Friday, September 29, 2006

Shipwrecks, Coins And Salvage

Shipwrecks, Coins And Salvage

I found this to be an intriguing story, and it brings about some interesting questions about the rights of salvage, ownership and Sovereignty over underwater archaeological sites. Thats just the legal problems, it's also fascinating in the history around it and how it got there.

N.S. shipwreck discovery brews international storm

Randy Boswell
CanWest News Service
An American shipwreck hunter has found "thousands of coins" and other artifacts at a site off the coast of Nova Scotia where a War of 1812 gunboat thought to be carrying White House plunder sank in a storm on its return to Canada after the ransacking of Washington.
But the discovery, the strongest sign yet that Philadelphia-based Sovereign Exploration Associates may have discovered the remains of the legendary British frigate HMS Fantome or other ships from its fleet, sets the stage for a possible international legal showdown involving the salvage company, the British government and heritage officials in Canada and the U.S. over the future of the wreck site.
CanWest News Service has learned the British government has asked Canada to halt exploration at the possible Fantome site and insisted that nothing should be taken from the area without permission from London.
Wendy Barnable, a spokesperson with the Nova Scotia government's Ministry of Tourism, Culture and Heritage, said Wednesday the province has received a letter, via federal officials in Ottawa, in which Britain argues that the Fantome -- along with a sunken 18th-century British treasure ship, HMS Tilbury, also being sought by Sovereign off the Cape Breton coast -- "remain the property of the British government and can't be disturbed without their consent."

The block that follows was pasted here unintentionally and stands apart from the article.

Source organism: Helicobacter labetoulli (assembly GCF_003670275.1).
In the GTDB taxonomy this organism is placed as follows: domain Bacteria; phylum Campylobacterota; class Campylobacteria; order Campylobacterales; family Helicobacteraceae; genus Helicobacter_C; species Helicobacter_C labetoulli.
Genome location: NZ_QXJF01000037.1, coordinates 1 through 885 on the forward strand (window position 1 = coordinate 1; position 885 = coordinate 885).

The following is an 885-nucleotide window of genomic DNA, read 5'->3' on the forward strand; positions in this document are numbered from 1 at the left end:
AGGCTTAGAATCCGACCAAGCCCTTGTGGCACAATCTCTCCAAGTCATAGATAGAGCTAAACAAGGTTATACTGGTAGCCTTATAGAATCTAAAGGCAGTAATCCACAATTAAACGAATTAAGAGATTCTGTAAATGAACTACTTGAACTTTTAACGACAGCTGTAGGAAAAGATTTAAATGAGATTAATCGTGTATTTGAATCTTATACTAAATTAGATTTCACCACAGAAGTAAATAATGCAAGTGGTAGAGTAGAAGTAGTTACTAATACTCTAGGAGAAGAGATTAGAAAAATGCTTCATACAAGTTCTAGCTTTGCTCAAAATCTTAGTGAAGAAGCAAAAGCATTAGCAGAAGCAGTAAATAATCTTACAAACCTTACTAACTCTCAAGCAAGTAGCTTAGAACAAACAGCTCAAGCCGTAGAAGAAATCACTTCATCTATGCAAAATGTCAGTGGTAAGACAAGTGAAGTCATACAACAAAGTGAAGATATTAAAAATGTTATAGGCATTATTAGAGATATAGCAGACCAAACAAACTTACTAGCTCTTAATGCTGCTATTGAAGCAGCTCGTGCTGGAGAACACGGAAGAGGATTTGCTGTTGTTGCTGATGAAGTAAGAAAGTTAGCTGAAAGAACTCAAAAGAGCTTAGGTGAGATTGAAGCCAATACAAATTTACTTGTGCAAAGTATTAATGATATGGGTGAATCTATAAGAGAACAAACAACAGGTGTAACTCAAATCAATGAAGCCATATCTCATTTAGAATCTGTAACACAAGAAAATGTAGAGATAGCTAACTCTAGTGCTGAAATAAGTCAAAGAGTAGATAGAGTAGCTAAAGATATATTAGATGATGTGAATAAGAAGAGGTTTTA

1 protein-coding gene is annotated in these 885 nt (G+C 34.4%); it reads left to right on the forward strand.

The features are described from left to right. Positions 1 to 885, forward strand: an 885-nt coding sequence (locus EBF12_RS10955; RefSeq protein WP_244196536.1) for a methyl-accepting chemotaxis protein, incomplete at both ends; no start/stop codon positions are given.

Describing the British intervention as unprecedented, Barnable said provincial heritage officials are studying the "very complex" issue and have, in the meantime, advised the U.S. salvager to seek British approval to continue its explorations.
In a statement announcing its latest finds, Sovereign said: "Our divers observed flatware, artifacts, ship fittings and thousands of coins. While our science team has not positively identified the vessels on the site, the new data combined with last year's recoveries . . . clearly establish the site as one of significant historical importance."
The search for the Fantome has been controversial and jurisdictionally complex because the British wreck lies in Canadian waters but is believed to hold gold and other treasures looted during a famous 1814 raid on the White House, treasury headquarters and other buildings in the U.S. capital. The same naval operation also inspired the "bombs bursting in air" imagery of The Star-Spangled Banner, the U.S. national anthem

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